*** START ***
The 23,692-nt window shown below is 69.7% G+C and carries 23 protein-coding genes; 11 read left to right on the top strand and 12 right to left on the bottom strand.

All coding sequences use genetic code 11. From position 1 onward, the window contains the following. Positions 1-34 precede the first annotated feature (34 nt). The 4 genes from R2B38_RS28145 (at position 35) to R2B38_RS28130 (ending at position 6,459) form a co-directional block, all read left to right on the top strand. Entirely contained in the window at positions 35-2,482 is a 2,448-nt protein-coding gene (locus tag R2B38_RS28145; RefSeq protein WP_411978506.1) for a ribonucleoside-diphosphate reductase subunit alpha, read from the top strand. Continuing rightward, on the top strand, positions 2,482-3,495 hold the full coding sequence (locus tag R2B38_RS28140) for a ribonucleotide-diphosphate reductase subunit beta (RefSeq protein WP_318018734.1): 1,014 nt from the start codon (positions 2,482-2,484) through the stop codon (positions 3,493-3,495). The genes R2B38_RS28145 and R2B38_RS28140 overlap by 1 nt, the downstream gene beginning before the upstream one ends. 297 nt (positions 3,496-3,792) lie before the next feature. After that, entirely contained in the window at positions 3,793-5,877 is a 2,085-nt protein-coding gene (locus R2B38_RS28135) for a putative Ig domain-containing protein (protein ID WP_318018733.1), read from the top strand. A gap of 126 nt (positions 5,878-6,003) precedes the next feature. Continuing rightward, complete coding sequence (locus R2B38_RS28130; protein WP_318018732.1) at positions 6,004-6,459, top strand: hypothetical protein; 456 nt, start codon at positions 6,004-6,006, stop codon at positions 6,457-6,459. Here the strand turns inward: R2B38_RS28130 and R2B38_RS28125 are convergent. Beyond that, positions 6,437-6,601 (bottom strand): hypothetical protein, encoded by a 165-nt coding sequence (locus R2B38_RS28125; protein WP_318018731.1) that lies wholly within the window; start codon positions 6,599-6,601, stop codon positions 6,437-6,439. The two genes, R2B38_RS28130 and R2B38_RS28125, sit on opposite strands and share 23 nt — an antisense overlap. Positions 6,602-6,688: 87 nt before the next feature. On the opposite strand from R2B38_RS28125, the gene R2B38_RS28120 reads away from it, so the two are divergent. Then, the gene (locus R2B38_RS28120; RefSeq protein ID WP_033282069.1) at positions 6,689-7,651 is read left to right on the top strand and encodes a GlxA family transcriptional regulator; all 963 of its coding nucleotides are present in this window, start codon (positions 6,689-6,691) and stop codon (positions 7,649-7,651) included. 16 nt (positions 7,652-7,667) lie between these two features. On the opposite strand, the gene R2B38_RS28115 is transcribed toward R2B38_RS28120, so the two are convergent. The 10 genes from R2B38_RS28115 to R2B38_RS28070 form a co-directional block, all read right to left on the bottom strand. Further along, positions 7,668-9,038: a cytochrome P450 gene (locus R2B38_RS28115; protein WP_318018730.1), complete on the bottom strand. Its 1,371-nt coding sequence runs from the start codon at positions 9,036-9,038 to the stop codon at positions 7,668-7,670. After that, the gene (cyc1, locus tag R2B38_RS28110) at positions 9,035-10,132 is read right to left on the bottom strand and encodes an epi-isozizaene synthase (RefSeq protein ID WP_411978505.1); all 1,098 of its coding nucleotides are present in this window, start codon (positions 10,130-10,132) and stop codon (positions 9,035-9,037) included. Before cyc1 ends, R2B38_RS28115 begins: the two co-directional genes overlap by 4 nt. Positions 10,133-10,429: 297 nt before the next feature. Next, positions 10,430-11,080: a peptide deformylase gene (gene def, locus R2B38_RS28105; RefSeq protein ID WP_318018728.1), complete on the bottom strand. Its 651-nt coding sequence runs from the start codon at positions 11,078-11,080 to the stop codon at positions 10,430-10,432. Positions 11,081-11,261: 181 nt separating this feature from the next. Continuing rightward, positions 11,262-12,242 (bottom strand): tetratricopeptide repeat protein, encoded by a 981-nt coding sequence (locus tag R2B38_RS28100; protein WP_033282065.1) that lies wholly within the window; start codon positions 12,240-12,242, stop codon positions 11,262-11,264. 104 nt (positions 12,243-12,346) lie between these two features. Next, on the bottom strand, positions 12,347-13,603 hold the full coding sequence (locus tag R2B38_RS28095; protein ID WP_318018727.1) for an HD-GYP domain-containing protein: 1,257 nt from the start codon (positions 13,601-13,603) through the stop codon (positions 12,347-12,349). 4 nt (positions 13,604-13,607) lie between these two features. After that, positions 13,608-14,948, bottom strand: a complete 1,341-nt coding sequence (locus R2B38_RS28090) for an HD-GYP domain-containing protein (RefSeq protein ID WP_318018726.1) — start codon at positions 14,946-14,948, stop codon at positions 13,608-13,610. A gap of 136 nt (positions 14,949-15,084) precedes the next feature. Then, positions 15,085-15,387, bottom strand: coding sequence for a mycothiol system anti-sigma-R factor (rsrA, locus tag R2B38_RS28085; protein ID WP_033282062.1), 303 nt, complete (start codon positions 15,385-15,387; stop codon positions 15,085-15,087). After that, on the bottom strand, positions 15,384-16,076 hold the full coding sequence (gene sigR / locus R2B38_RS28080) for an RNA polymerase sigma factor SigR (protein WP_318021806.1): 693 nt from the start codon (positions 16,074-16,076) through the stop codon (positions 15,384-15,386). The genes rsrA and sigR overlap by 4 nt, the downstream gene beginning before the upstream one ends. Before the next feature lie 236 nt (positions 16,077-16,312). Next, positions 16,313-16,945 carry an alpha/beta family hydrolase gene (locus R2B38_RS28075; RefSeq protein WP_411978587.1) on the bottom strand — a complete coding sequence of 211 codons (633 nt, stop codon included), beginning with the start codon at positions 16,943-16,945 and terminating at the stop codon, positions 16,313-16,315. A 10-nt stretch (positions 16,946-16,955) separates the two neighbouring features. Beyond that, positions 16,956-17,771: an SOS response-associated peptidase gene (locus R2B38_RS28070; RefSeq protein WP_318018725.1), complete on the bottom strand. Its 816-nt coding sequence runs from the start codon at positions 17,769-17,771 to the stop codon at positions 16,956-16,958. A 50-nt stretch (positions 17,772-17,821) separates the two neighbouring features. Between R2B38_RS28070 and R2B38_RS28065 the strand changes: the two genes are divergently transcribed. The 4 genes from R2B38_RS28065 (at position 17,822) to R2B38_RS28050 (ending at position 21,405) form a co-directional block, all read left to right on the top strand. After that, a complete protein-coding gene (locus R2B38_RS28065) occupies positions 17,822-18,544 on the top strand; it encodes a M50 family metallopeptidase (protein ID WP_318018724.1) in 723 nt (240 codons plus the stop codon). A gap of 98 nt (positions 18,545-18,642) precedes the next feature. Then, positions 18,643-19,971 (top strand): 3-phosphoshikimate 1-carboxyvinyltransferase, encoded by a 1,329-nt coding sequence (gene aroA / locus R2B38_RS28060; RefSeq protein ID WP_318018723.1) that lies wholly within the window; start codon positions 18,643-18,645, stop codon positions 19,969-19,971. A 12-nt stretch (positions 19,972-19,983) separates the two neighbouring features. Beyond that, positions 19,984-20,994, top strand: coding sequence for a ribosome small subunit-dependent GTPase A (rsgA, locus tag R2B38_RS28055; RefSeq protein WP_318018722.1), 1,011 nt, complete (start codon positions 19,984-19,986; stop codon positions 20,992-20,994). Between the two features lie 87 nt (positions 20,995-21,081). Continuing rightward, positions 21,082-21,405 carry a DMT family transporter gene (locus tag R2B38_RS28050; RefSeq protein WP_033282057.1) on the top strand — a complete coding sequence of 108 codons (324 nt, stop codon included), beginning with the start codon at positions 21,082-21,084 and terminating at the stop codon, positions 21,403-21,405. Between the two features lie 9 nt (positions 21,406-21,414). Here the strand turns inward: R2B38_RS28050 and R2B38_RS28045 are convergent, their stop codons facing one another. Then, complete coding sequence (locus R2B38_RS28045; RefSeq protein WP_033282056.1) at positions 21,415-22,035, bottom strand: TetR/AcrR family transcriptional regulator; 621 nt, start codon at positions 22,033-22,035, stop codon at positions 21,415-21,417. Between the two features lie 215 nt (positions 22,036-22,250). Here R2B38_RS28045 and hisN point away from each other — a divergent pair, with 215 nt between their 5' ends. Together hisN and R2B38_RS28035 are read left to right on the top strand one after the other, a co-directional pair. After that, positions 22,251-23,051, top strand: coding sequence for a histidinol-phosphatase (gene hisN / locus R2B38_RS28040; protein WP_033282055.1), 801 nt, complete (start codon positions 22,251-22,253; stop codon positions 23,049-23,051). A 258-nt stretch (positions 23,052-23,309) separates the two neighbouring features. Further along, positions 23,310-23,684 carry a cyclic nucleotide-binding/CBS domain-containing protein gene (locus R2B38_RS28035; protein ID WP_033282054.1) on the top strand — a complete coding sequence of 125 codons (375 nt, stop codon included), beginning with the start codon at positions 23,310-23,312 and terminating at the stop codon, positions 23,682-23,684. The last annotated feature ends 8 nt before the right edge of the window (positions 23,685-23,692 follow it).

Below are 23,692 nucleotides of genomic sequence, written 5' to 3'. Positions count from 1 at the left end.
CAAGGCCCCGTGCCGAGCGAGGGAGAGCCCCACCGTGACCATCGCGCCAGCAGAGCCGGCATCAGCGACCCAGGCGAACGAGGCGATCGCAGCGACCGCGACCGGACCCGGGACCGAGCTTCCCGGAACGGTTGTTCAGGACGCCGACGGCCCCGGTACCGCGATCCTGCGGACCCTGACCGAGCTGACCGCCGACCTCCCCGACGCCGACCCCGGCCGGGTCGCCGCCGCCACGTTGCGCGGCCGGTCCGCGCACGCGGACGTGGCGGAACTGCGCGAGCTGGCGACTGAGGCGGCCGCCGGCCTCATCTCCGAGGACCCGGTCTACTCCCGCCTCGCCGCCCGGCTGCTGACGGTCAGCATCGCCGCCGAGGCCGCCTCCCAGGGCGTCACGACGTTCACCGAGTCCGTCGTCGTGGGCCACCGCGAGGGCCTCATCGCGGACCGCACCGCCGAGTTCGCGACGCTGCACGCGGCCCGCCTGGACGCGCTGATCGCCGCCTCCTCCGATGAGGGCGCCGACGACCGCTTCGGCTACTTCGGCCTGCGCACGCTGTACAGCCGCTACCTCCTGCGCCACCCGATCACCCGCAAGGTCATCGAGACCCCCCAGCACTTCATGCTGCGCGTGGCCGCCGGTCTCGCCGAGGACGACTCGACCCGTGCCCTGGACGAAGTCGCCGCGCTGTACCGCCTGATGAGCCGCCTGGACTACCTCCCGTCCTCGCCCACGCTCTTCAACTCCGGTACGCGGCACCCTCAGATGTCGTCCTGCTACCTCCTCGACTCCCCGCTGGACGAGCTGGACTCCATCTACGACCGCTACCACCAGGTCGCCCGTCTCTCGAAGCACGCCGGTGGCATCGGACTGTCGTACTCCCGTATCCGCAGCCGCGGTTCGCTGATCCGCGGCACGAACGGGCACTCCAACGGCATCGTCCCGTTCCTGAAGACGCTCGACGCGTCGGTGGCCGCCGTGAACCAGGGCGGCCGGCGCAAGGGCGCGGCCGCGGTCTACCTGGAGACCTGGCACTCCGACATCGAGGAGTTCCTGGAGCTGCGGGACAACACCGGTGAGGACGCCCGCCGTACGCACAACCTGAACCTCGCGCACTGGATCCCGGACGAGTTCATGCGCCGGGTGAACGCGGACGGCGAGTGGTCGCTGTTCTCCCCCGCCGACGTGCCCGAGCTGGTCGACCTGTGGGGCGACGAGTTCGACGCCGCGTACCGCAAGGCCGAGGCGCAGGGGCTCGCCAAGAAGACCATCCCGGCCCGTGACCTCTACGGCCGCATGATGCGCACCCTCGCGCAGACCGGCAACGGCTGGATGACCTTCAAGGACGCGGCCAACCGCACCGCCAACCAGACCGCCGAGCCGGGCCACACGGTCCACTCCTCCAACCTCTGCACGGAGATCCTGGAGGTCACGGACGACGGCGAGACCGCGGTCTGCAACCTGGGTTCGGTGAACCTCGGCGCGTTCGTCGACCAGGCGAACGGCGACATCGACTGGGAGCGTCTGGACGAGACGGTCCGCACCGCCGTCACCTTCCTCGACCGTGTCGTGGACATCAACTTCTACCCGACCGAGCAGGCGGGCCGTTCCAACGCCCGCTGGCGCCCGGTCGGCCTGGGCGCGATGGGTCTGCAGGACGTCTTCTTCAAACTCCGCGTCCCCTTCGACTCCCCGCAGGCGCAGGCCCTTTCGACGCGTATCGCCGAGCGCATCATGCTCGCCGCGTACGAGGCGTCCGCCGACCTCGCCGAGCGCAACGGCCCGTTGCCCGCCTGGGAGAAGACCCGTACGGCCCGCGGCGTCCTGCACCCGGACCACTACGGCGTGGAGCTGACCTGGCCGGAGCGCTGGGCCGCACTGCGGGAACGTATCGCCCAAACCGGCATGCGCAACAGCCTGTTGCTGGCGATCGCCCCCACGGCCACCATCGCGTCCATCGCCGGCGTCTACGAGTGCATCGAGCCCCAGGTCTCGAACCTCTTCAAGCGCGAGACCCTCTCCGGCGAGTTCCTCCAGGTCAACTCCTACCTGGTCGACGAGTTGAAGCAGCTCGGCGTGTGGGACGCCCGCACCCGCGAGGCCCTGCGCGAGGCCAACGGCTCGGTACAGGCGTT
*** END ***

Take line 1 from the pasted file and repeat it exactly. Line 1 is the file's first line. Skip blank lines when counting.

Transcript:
The 23,692-nt window shown below is 69.7% G+C and carries 23 protein-coding genes; 11 read left to right on the top strand and 12 right to left on the bottom strand.